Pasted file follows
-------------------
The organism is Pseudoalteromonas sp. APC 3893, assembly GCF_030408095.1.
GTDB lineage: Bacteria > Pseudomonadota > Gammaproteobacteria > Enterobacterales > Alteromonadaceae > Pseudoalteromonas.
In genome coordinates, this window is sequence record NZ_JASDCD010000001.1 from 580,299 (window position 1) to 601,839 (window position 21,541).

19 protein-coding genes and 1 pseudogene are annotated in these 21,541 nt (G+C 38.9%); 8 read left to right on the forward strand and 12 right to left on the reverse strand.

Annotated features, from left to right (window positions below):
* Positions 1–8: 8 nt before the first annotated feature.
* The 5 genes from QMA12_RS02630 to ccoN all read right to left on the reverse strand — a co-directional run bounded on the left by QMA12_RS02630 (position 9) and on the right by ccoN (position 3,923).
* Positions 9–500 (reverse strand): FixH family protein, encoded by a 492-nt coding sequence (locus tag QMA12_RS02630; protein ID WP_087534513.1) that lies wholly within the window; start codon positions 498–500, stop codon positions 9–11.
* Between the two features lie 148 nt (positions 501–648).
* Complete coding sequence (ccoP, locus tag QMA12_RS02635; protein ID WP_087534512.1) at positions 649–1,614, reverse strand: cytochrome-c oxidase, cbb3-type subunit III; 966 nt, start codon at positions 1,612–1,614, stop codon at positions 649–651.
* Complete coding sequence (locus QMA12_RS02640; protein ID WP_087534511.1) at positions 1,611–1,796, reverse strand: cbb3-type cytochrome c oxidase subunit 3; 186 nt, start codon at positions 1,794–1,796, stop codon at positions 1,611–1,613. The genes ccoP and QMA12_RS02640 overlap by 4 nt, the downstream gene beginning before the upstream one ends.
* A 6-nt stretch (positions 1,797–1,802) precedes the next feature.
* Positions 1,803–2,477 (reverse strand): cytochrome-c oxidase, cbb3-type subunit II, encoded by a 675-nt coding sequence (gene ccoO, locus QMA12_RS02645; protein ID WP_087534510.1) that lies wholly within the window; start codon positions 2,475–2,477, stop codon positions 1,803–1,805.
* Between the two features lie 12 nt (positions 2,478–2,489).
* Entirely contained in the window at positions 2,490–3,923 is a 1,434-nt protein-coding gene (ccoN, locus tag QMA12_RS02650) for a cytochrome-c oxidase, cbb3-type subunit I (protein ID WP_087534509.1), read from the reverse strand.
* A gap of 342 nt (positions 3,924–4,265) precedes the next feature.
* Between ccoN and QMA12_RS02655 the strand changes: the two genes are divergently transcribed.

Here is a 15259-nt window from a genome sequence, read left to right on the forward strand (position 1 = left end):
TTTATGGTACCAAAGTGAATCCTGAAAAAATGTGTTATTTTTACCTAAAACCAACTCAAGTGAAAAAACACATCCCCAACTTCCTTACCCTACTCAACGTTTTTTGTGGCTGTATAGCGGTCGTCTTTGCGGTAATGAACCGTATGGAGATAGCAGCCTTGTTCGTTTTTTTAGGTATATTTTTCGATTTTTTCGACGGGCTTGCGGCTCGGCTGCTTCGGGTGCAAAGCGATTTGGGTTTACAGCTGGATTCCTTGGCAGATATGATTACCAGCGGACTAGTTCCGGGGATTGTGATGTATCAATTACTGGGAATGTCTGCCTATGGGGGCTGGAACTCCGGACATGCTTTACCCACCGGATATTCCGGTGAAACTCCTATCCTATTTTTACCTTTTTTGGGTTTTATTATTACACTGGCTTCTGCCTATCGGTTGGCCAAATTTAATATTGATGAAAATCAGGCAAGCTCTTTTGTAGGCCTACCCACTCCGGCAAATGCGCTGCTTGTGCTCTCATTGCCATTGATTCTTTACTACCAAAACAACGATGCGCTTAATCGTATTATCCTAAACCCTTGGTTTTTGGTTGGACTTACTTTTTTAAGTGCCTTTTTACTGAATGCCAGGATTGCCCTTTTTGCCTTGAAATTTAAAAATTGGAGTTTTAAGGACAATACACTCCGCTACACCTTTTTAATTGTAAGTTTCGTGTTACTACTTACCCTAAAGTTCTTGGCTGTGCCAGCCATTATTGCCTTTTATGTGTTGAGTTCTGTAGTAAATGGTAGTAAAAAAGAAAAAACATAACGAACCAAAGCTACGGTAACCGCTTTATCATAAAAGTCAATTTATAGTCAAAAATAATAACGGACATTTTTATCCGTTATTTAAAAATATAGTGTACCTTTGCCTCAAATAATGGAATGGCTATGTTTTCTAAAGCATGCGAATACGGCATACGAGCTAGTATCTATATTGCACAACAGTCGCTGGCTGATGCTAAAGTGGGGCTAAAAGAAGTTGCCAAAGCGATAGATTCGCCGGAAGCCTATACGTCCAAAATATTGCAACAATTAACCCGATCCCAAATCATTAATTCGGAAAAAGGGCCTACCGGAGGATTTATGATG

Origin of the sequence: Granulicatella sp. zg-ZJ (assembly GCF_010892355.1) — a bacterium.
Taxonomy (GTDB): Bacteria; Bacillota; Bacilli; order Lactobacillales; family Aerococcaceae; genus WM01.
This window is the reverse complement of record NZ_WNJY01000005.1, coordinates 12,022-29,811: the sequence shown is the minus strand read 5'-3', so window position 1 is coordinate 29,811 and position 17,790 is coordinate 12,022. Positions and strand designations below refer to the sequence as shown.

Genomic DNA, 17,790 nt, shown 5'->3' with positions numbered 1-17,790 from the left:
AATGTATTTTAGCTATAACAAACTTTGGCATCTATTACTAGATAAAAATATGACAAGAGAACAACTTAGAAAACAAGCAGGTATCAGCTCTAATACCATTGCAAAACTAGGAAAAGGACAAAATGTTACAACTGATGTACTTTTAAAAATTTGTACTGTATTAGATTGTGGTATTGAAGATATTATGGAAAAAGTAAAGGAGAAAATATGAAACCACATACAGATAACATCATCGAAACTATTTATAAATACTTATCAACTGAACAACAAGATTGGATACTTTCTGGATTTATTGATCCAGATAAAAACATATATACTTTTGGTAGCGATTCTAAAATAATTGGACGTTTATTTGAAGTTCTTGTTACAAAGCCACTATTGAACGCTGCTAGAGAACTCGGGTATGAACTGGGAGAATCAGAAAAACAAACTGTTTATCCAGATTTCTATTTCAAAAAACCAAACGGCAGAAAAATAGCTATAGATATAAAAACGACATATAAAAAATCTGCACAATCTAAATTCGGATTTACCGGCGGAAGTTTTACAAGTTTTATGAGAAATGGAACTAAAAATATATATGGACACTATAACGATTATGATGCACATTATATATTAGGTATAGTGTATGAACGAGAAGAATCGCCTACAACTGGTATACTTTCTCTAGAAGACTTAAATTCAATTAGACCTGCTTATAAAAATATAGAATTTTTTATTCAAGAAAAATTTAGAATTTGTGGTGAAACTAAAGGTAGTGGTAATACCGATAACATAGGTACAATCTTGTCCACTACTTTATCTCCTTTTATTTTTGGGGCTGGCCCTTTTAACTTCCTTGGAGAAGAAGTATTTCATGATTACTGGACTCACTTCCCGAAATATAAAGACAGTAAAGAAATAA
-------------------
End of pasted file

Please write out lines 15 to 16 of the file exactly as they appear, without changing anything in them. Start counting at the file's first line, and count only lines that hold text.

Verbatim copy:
* Entirely contained in the window at positions 2,490–3,923 is a 1,434-nt protein-coding gene (ccoN, locus tag QMA12_RS02650) for a cytochrome-c oxidase, cbb3-type subunit I (protein ID WP_087534509.1), read from the reverse strand.
* A gap of 342 nt (positions 3,924–4,265) precedes the next feature.